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Pillow Fight Championship: South Florida's new combat sport is for slumber party pros

ARI SHAPIRO, HOST:

From the field to the ring - on Saturday night outside Miami, two championship bouts were live on pay-per-view in a curious new combat sport - pillow fighting.

(SOUNDBITE OF ARCHIVED RECORDING)

UNIDENTIFIED ANNOUNCER #1: Ladies taking exception either way. And Nunes with a 360 backhand but slips back.

UNIDENTIFIED ANNOUNCER #2: Kendahl - she swung so hard it rocked Nunes.

TAMARA KEITH, HOST:

Sixteen men and eight women qualified for the inaugural Pillow Fight Championship. When all the dust and synthetic stuffing settled, two athletes emerged with $5,000 and championship belts.

(SOUNDBITE OF ARCHIVED RECORDING)

UNIDENTIFIED PERSON: In the red corner, Istela Nunes.

SHAPIRO: To be clear, this is actually grown adults bludgeoning one another with specialized pillows in what looks like a boxing ring. They try to land blows for two rounds, 90 seconds each. The championship match goes three rounds. The athletes mostly come from the world of MMA - mixed martial arts.

PAUL WILLIAMS: My brother basically came to me. He said he wanted to start an MMA business. We, you know, discussed it, and I basically thought it was a horrible idea.

KEITH: Paul Williams devised professional pillow fighting with his brother, Steve. The idea came during the pandemic.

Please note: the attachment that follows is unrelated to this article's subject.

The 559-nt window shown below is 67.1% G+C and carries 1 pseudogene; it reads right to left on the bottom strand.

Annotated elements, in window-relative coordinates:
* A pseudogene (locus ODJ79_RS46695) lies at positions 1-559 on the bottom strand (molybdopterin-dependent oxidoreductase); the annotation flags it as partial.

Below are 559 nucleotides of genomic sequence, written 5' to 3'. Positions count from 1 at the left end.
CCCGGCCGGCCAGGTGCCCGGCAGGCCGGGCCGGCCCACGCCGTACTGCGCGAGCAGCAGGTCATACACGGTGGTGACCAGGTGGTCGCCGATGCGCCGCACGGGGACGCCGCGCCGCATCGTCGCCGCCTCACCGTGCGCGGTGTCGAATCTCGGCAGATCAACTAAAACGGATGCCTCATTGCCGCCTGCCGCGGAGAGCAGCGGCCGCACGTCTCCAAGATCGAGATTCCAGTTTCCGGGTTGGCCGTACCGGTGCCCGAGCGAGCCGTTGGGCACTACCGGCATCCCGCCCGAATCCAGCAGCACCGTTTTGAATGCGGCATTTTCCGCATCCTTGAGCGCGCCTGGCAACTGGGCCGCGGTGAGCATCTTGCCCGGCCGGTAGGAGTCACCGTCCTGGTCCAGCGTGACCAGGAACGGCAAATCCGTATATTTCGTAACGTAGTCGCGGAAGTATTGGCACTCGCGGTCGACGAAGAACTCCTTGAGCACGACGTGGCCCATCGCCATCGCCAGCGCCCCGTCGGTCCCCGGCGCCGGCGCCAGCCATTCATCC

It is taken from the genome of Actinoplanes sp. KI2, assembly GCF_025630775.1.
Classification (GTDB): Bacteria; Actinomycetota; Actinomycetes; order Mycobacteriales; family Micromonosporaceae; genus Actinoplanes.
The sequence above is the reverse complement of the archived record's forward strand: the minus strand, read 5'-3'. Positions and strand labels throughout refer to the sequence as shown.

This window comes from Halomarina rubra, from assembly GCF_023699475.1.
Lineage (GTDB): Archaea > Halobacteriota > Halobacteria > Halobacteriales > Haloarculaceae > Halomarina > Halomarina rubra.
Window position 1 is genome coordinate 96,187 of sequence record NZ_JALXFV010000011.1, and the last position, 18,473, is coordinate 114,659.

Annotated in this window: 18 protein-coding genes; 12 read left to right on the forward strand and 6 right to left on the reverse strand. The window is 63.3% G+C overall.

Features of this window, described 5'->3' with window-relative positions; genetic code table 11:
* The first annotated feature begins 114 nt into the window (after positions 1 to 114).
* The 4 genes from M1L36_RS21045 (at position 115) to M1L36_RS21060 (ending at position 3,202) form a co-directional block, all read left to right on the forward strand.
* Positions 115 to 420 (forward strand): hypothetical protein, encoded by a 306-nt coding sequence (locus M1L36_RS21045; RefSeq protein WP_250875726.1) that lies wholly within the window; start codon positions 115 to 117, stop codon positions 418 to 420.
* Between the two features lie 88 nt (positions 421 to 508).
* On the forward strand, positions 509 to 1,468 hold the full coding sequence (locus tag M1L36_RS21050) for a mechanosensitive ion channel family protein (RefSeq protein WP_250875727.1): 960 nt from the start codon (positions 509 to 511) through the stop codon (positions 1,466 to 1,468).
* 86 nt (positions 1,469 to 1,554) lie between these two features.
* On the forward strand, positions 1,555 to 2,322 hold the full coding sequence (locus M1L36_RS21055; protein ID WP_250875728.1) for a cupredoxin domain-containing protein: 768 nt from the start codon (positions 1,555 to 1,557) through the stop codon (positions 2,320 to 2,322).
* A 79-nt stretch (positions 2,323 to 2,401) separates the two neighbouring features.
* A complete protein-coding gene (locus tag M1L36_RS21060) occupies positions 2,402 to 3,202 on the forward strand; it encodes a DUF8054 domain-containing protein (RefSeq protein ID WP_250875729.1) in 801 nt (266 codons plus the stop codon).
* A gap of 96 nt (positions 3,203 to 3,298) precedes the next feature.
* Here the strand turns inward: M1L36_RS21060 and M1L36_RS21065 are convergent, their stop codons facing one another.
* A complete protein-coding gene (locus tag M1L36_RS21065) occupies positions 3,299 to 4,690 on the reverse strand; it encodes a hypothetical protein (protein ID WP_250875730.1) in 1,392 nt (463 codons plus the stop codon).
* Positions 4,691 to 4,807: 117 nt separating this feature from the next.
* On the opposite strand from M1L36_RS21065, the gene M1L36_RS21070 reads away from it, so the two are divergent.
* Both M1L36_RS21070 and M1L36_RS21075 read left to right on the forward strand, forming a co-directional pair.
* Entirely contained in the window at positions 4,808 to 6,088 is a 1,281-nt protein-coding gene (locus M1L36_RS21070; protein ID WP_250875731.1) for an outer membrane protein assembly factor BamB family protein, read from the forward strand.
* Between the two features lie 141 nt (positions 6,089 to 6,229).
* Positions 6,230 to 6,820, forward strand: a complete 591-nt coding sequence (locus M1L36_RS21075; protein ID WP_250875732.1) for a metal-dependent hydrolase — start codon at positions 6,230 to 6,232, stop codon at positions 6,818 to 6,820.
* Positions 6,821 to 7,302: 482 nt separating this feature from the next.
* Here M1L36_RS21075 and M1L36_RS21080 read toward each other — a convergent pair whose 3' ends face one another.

WILLIAMS: My brother and I both have fond memories of running into mommy and daddy's bed in the morning, you know, jumping on the bed and dad tossing us in the air and clobbering us with pillows, as he used to say. And those memories stick.

KEITH: He recognizes that pillow fighting may not sound like a serious sport, but he says it has all the strategy and intensity of boxing or MMA with more satisfying impacts and less gruesome injuries. And his athletes, many of whom are professional former fighters, would agree.

VINCE EDME: Pillow fighting is actually really tiresome. You'll get really tired really quick. Think about it. What you're doing is you're swinging a two-pound pillow, swinging it round and around and around with one arm.

SHAPIRO: Vince Edme is a U.S. Marines recruiter and a pillow fighter. He says while his Marines training prepped him mentally and physically, he had no idea that pillows would leave him reaching for ice packs.

EDME: Believe it or not - laugh at me - my arm was sore. My neck was sore. I don't know how (laughter). But it was definitely a workout.

SHAPIRO: The PFC also has a youth division, PFC Kids. It coordinates with local martial arts dojos - food for thought the next time a spontaneous, unprofessional pillow fight breaks out between children in your own bedroom arenas.

(SOUNDBITE OF KYLE DIXON AND MICHAEL STEIN'S "STARCOURT") Transcript provided by NPR, Copyright NPR.

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